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View from...Steve Perryman

Posted on 6 November 2009  - 12:00

Just over 40 years ago, the great Steve Perryman made his first team debut for Spurs against tomorrow's opponents Sunderland - and he remembers it like it was yesterday.

View from...Steve Perryman

Just over 40 years ago, the great Steve Perryman made his first team debut for Spurs against tomorrow's opponents Sunderland - and he remembers it like it was yesterday.

And on that day in September 1969, there was one moment that could have defined his career or, worst-case scenario, killed it stone dead before it had really begun.

And when you are talking about a record-breaking career spanning three decades and over 850 competitive matches for Spurs, a player held in as high regard as any to have pulled on the famous white shirt, you are talking about a BIG moment.

He recalled: "I remember early on Gordon Harris, a very famous player who was in the England squad, ran at me probably thinking ‘he's young, he's new, let's put some pressure on him' and he sold himself, so that was great for me.

"But a couple of minutes later I gave an awful backpass to Pat Jennings and I think Dennis Tueart ran onto it and Pat ended up deflecting his shot onto the post and out for a corner. It could have been a disaster to give away a goal so early in my career. Anyway, Pat saved it. We eventually lost the game 1-0 but people were pleased with what I did and I was pleased.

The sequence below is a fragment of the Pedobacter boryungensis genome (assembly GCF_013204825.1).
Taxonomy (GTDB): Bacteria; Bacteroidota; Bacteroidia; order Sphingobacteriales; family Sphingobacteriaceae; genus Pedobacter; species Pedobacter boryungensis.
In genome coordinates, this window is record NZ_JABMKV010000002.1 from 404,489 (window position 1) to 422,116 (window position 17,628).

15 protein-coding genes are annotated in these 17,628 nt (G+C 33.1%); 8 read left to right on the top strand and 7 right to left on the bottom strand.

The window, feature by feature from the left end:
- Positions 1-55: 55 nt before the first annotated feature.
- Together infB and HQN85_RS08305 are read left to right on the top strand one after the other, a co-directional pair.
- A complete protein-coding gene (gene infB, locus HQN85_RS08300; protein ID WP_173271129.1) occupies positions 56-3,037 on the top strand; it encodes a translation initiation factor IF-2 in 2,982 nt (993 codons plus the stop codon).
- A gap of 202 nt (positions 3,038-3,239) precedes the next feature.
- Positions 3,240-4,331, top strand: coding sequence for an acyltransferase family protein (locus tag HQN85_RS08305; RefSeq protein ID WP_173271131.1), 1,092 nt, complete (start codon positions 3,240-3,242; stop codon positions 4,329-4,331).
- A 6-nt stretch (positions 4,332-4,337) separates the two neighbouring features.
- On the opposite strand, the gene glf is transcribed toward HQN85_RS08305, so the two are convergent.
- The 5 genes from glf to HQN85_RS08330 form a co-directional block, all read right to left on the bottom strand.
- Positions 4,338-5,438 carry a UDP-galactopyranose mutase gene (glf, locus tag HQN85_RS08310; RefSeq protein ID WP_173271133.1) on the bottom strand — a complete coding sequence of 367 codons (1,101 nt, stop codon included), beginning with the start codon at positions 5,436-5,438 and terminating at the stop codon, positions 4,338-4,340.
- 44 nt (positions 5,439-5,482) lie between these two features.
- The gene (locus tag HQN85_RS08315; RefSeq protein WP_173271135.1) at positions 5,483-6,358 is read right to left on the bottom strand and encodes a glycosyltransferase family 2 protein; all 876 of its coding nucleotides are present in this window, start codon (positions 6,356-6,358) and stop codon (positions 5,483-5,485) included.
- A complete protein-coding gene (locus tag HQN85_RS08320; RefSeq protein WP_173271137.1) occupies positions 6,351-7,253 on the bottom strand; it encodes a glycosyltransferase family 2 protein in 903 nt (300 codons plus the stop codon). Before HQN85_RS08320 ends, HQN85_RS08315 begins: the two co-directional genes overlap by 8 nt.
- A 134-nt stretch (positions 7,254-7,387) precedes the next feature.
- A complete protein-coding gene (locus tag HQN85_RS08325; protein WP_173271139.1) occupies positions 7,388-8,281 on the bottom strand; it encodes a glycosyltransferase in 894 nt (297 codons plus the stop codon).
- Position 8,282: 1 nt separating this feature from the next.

"It might have been different, I suppose. That's fate. It would have been a huge cross to bear had I given that goal away but naivety is a wonderful thing and at 27, I would have worried about it, but I was 17 and just got on with it."

Steve clearly made an impression though. Our next official programme described his performance as ‘the only satisfaction from this match' and that he'd come through his debut with ‘considerable credit'.

The man that mattered - the great Bill Nicholson - must have been impressed as well as Steve started the next 17 league matches in a total of 28 appearances after his debut.

"Bill wasn't great on praise but I think he told the press that he thought I had a good debut," said Steve. "He always thought that I was fairly mature for my age, football-wise, and it proved that Spurs could produce young players. Up to that point there was Phil Beal and Joe Kinnear as the two young players who had come in and done well.

"He was always planning ahead and he knew that Spurs couldn't always go out and buy the top players as they had done and he wanted a flurry of youngsters to come through."

So how did the debut come about? As is often the case in football, a shake-up of the side followed a big defeat and a poignant one in this case - we'd suffered a 5-0 hammering at the hands of Derby County the week before in the first match we'd come up against the great Dave Mackay since his departure from Spurs in 1968.

"I went to that game as the 13th man," recalled Steve. "We then had a reserve game at Reading on the Wednesday and I was due to play in that game. But when they named the team, I wasn't in it. I found out later it was to hold me back to play against Sunderland on the Saturday.